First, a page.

Niagara Gazette — “People shouldn’t worry about (just) getting the old-style vaccine,” Heinrich said. “Getting a vaccination is the most important thing. Even if you get the trivalent, it still boosts your immune so even if you’re exposed to the extra type B, you may still be able to fight it off.”
Peak flu season is usually between January and February, but Heinrich warns that the virus will likely get started sometime in October and could last until May. The best time to get inoculated, he said, is a couple weeks before flu season begins.
“Once you get vaccinated, it could take two weeks or more until you develop antibodies,” he said.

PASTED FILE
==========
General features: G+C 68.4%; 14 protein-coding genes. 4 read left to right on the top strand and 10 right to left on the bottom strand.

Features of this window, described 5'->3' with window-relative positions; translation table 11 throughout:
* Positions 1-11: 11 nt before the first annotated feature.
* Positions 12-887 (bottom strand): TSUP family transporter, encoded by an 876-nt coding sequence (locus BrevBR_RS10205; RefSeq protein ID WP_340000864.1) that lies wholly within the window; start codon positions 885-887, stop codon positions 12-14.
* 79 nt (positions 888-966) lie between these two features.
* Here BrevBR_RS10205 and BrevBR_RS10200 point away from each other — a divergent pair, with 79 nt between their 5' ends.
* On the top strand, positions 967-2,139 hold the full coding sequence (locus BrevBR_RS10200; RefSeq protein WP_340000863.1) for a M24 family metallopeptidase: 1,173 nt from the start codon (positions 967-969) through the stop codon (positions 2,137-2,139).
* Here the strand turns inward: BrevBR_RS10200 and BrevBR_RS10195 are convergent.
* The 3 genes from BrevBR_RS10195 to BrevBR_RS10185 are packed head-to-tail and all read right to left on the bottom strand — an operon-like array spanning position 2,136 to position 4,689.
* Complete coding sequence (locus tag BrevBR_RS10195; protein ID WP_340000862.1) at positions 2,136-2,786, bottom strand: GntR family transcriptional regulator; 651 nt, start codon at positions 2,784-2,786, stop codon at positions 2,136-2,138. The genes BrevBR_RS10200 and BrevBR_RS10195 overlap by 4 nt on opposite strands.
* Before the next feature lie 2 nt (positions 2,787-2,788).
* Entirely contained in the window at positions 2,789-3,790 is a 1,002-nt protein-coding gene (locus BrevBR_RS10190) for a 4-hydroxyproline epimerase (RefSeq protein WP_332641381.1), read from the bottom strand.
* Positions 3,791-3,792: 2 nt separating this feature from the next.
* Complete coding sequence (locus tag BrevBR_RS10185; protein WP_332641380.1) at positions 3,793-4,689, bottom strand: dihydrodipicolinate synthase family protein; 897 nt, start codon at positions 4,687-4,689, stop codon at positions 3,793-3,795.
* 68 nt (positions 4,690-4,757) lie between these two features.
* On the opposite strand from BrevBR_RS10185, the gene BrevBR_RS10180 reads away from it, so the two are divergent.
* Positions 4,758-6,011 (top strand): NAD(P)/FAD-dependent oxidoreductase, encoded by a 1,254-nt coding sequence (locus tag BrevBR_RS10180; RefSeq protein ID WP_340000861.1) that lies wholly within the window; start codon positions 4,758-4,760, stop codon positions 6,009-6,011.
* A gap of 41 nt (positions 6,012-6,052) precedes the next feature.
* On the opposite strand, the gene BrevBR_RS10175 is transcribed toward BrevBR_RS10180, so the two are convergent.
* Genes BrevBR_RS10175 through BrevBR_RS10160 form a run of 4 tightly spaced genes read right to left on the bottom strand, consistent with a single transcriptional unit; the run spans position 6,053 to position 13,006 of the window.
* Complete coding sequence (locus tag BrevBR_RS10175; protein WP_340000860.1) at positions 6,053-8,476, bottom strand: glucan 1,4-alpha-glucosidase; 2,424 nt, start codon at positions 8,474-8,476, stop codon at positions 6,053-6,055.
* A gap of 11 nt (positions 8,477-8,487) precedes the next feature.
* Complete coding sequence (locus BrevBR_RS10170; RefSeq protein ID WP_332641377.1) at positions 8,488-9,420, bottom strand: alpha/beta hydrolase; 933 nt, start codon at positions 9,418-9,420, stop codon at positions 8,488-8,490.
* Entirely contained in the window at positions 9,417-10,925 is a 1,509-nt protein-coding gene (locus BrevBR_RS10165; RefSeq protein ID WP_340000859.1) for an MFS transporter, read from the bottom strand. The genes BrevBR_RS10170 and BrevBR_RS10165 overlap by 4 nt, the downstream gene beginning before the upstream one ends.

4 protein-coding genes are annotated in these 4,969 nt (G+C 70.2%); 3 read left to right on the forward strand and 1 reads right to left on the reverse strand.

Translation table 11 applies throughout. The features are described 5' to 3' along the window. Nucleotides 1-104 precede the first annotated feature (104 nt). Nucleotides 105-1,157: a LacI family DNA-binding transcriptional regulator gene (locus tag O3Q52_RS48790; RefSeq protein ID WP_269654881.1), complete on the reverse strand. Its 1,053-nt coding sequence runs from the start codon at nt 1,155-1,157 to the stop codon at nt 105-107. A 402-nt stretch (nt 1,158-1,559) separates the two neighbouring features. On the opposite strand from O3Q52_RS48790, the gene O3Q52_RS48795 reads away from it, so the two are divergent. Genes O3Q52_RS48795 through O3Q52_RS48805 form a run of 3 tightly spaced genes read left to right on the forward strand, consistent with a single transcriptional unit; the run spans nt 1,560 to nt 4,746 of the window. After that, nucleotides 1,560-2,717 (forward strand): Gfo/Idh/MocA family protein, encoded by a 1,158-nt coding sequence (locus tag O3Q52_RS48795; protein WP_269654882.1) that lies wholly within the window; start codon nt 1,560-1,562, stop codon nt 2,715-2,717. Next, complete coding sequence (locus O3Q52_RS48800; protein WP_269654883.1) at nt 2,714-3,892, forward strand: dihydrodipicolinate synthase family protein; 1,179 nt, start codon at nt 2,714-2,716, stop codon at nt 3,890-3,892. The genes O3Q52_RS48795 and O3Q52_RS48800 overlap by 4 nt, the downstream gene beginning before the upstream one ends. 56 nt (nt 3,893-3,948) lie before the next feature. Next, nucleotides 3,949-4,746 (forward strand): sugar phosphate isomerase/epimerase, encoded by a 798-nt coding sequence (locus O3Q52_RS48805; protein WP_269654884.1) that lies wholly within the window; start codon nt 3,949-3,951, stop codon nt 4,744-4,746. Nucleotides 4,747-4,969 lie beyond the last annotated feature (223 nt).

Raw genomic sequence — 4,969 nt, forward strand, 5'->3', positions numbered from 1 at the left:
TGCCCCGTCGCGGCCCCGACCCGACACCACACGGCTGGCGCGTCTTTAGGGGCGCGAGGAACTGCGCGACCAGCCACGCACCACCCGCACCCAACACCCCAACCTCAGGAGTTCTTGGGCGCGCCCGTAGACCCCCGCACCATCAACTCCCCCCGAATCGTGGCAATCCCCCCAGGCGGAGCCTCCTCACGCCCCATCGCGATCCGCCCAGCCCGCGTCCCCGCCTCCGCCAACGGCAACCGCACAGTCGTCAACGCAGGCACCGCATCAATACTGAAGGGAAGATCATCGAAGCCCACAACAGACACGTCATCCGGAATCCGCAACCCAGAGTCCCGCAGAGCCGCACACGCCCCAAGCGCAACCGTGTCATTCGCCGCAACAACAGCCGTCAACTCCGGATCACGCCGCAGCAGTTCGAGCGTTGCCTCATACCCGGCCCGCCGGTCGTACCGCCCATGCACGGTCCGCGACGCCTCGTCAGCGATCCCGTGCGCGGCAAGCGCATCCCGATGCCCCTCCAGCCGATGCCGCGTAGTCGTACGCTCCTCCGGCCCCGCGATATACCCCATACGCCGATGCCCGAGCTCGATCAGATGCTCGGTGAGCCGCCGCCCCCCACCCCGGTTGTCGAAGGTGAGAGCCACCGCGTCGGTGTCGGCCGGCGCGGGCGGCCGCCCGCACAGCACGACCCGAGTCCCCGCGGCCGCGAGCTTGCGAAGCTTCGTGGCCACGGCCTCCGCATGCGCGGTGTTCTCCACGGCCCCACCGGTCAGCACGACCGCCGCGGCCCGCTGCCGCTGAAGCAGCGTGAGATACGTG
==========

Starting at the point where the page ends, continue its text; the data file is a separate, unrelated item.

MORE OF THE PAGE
But, people can still get vaccinated early into next year since the virus still makes the rounds through May.
There’s no worry this year of any shortages of the trivalent vaccine like there was in previous years, Heinrich added.
The CDC recommends that everyone over the age of 6 months old should get the flu vaccine, particularly those who are more susceptible to the virus. Children under the age of 4, adults over the age of 50, people with asthma, the obese, women who will be pregnant during the flu season, and those who have liver, kidney and lung disorders should get vaccinated.
People who have a severe allergic reaction to chicken eggs, have Guillain-Barré Syndrome or who have had a negative reaction to the flu vaccine in the past should avoid getting vaccinated.
Visit www.cdc.org to view a complete list of who should and shouldn’t get vaccinated, or talk to your doctor.
Contact Sunday Lifestyle editor Danielle Haynes at 693-1000, ext. 4116 or follow her on Twitter at @DanielleHaynes1.